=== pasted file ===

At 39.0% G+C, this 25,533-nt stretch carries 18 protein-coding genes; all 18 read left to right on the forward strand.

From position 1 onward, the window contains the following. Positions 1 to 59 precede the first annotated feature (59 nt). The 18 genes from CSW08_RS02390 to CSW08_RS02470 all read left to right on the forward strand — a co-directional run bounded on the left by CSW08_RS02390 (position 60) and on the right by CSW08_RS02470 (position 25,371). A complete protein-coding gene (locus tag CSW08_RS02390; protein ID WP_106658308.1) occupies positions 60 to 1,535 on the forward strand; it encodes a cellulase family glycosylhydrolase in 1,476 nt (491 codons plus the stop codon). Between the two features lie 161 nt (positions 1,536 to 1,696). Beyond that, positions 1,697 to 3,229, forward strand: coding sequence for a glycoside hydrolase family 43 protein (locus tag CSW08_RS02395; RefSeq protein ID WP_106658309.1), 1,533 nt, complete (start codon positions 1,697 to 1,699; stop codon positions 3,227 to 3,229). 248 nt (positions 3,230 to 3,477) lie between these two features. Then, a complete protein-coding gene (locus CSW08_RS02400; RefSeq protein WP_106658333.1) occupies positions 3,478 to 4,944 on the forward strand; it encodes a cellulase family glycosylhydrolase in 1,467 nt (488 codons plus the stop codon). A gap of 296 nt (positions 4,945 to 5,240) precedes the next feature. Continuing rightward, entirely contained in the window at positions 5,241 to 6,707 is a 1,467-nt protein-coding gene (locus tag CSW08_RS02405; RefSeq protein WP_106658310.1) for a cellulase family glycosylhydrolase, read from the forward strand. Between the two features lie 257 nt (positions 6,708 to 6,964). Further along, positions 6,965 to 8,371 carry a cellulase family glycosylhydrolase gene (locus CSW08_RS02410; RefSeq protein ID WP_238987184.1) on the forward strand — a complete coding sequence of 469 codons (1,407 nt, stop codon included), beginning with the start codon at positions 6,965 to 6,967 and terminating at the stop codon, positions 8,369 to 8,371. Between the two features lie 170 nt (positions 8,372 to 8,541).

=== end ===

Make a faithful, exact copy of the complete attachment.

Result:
At 39.0% G+C, this 25,533-nt stretch carries 18 protein-coding genes; all 18 read left to right on the forward strand.

From position 1 onward, the window contains the following. Positions 1 to 59 precede the first annotated feature (59 nt). The 18 genes from CSW08_RS02390 to CSW08_RS02470 all read left to right on the forward strand — a co-directional run bounded on the left by CSW08_RS02390 (position 60) and on the right by CSW08_RS02470 (position 25,371). A complete protein-coding gene (locus tag CSW08_RS02390; protein ID WP_106658308.1) occupies positions 60 to 1,535 on the forward strand; it encodes a cellulase family glycosylhydrolase in 1,476 nt (491 codons plus the stop codon). Between the two features lie 161 nt (positions 1,536 to 1,696). Beyond that, positions 1,697 to 3,229, forward strand: coding sequence for a glycoside hydrolase family 43 protein (locus tag CSW08_RS02395; RefSeq protein ID WP_106658309.1), 1,533 nt, complete (start codon positions 1,697 to 1,699; stop codon positions 3,227 to 3,229). 248 nt (positions 3,230 to 3,477) lie between these two features. Then, a complete protein-coding gene (locus CSW08_RS02400; RefSeq protein WP_106658333.1) occupies positions 3,478 to 4,944 on the forward strand; it encodes a cellulase family glycosylhydrolase in 1,467 nt (488 codons plus the stop codon). A gap of 296 nt (positions 4,945 to 5,240) precedes the next feature. Continuing rightward, entirely contained in the window at positions 5,241 to 6,707 is a 1,467-nt protein-coding gene (locus tag CSW08_RS02405; RefSeq protein WP_106658310.1) for a cellulase family glycosylhydrolase, read from the forward strand. Between the two features lie 257 nt (positions 6,708 to 6,964). Further along, positions 6,965 to 8,371 carry a cellulase family glycosylhydrolase gene (locus CSW08_RS02410; RefSeq protein ID WP_238987184.1) on the forward strand — a complete coding sequence of 469 codons (1,407 nt, stop codon included), beginning with the start codon at positions 6,965 to 6,967 and terminating at the stop codon, positions 8,369 to 8,371. Between the two features lie 170 nt (positions 8,372 to 8,541).